Amidst all the green-vocabulary being passed around within the fashion industry, ‘vegan fabric’ is one such catch-phrase making itself known in a tactile manner. From conscious consumers to plain old peer pressure, fashion brands are finding ways to design more eco-friendly and ethical collections, feeding into the demand for biodegradable textiles.
Leather is the most experimented with; from plastic-made pleather to Piñatex, a fabric made from pineapple leaves, used by brands like Hugo Boss and H&M. In addition, sustainable shoe brand Veja, had also launched a collection made of corn leather in 2019.
However, 2020’s vegan leather choice is Desserto, the brand name for a ‘cactus leather’ that was showcased at Lineapelle Milan in 2019 and nominated for Germany’s Green Product Award 2020.
Founders Adrián Lopez Velarde and Marte Cázarez started the eco-conscious initiative to pioneer a type of durable leather that was atleast partially biodegradable. With a life expectancy of ten years, Desserto is manufactured from the Nopal Cactus (common name: Prickly Pear), part of Mexico’s natural vegetation, making the cultivation process minimally resource-draining as no irrigation system except natural rainwater is needed. The company claims that, “Desserto is a highly sustainable plant-based vegan-leather, often distinguished by its great softness at touch while offering great performance for a wide variety of applications and complying with the most rigorous quality and environmental standards.”
Meanwhile in India, religion paves the path to sustainability with ‘Fleather’, decomposable leather made from flower-waste generated in temples and dumped in rivers. Developed by a flower-cycling start-up PHOOL, attempting to purge rivers fed with tonnes of used floral waste, the fabric was discovered due to a chance observation of a fibrous material mimicking leather’s elasticity and tensile strength, growing on non-recycled flower piles. Research began in 2018 and two years down the line, fleather began to sell under the brand name phool.co.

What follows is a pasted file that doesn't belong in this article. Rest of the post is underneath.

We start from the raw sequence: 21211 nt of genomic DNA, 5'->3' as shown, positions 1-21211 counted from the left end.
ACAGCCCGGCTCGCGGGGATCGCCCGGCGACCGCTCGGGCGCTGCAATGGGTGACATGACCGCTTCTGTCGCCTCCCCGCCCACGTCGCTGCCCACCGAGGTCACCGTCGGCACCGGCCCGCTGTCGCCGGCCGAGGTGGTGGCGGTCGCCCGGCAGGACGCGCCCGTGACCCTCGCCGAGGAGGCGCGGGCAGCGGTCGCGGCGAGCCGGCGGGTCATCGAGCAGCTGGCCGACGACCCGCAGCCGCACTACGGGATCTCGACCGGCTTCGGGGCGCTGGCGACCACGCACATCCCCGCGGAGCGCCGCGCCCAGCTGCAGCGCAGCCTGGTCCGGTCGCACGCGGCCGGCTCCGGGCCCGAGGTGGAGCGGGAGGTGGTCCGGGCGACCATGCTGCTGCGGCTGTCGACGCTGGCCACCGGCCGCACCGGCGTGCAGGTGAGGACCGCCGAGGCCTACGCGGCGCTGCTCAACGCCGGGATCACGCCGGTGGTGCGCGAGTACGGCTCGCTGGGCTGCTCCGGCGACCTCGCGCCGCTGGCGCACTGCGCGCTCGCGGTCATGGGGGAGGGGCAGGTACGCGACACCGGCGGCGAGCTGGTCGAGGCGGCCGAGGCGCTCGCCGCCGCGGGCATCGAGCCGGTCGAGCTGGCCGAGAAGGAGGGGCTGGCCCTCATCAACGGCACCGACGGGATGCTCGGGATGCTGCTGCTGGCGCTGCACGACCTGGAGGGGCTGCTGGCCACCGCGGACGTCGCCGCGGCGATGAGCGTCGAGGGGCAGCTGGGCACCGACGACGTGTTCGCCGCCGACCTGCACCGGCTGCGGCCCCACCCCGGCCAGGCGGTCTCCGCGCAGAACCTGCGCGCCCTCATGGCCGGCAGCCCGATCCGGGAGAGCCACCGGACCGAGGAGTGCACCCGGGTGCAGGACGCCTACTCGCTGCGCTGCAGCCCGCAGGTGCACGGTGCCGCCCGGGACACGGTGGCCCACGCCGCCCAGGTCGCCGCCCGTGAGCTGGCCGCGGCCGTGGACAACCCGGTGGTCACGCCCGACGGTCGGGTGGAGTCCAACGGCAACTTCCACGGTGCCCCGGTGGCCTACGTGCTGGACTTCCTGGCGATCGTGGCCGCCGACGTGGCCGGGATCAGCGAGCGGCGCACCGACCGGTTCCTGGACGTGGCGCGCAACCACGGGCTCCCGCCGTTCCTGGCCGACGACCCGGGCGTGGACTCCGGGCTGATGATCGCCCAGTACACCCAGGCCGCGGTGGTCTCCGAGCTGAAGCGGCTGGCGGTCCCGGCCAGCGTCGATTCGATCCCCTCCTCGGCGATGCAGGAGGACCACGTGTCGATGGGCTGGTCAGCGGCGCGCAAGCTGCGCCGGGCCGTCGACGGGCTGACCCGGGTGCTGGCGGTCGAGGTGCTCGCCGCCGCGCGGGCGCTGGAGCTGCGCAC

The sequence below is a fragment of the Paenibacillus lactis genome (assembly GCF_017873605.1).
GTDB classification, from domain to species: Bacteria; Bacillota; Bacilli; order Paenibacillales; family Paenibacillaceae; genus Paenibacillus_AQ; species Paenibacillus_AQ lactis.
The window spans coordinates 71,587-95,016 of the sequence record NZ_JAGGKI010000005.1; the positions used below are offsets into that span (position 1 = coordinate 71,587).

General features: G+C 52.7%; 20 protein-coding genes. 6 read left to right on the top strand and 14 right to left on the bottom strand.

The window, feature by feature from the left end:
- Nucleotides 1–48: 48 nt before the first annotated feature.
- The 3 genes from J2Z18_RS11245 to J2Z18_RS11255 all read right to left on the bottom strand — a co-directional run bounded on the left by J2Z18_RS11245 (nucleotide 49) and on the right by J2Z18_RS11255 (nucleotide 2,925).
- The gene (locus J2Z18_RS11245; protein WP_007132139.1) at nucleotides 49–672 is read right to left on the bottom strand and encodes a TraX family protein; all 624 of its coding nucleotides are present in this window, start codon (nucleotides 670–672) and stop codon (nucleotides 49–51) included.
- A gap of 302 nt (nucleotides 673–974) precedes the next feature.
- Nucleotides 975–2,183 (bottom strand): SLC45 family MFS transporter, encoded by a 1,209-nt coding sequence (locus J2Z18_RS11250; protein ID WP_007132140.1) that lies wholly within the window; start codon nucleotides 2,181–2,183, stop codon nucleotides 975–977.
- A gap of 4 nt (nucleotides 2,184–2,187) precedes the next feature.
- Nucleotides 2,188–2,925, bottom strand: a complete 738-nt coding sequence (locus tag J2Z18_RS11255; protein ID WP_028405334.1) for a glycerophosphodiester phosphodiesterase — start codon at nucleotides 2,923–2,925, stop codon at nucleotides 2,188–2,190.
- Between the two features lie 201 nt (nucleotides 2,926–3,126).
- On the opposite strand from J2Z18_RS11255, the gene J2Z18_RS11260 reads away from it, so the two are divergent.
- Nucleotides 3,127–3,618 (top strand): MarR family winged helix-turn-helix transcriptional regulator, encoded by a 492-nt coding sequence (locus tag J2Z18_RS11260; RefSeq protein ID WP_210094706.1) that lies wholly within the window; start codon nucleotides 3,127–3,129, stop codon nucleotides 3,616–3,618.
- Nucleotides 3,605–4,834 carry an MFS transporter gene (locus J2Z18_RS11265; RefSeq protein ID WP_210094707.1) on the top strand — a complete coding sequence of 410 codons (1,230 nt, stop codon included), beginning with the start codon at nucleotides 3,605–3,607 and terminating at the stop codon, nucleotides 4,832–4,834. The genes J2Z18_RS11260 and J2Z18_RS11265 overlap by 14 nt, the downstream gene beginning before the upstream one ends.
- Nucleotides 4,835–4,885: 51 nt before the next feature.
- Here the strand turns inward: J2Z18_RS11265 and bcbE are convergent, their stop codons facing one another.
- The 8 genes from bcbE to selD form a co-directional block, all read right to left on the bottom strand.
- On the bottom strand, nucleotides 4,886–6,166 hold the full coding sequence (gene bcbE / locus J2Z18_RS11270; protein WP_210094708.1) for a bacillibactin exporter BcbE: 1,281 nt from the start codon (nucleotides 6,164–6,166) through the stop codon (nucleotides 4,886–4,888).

Founder, Ankit Agarwal says, “We’ve been able to grow 1x1 sq.ft of fleather in seven days in a lab and are in the process of setting up a production plant with a capacity to make 9000sq.ft a day. The process involves manual labour, employing a team of more than 73 rural women who separate flowers by species and hand-pluck petals to form a flower-based nutritive substance.”
“A consortium of organisms is allowed to grow over the nutritive substrate and over a period of three weeks, Fleather is formed,” co-founder Srivastava explained.
The brand has received PETA’s Innovation in Fashion award and UN’s Sustainability award and has already signed contracts with three Italian luxury brands and Indian fashion house Anita Dongre.
Though both Fleather and Desserto are pioneering plant-based fabrics that have various levels of biodegradability, not all vegan fabrics are sustainable; most utilise PVC or other synthetic materials that are harmful to the environment. However, they deserve a huge applause for leaving animals out of the equation!
Apart from decomposable textiles, another means of combating the hazardous trend of use & throw clothing is bio-garmentary. Fabrics are essentially living organisms, namely, a type of single-celled green algae that is spun together with nano-polymers, resulting in a non-woven, photosynthetic textile that respires, turning carbon dioxide into oxygen.
Designer and developer of this project, Roya Aghighi says, "The living aspect of the textile will transform users' relationship to their clothing, shifting collective behaviours around our consumption-oriented habits towards forming a sustainable future."
Clothing made of biotextile needs TLC, since they are living garments that require sunlight and can’t be shoved into dark corners of overflowing wardrobes. The garments can be disposed via composting and have a month-long life expectancy which can be extended based on levels of care.
This innovation allows a user to form an intimate bond with their clothing and transform attitudes of ‘buy, use and dispose’ to ‘buy, care for and compost’.
Recent years have already seen fashion consumers’ consumption habits changing in favour of the environment, making both biodegradable-vegan fabrics and bio-garmentary added catalysts for a colossal behavioural change within the industry.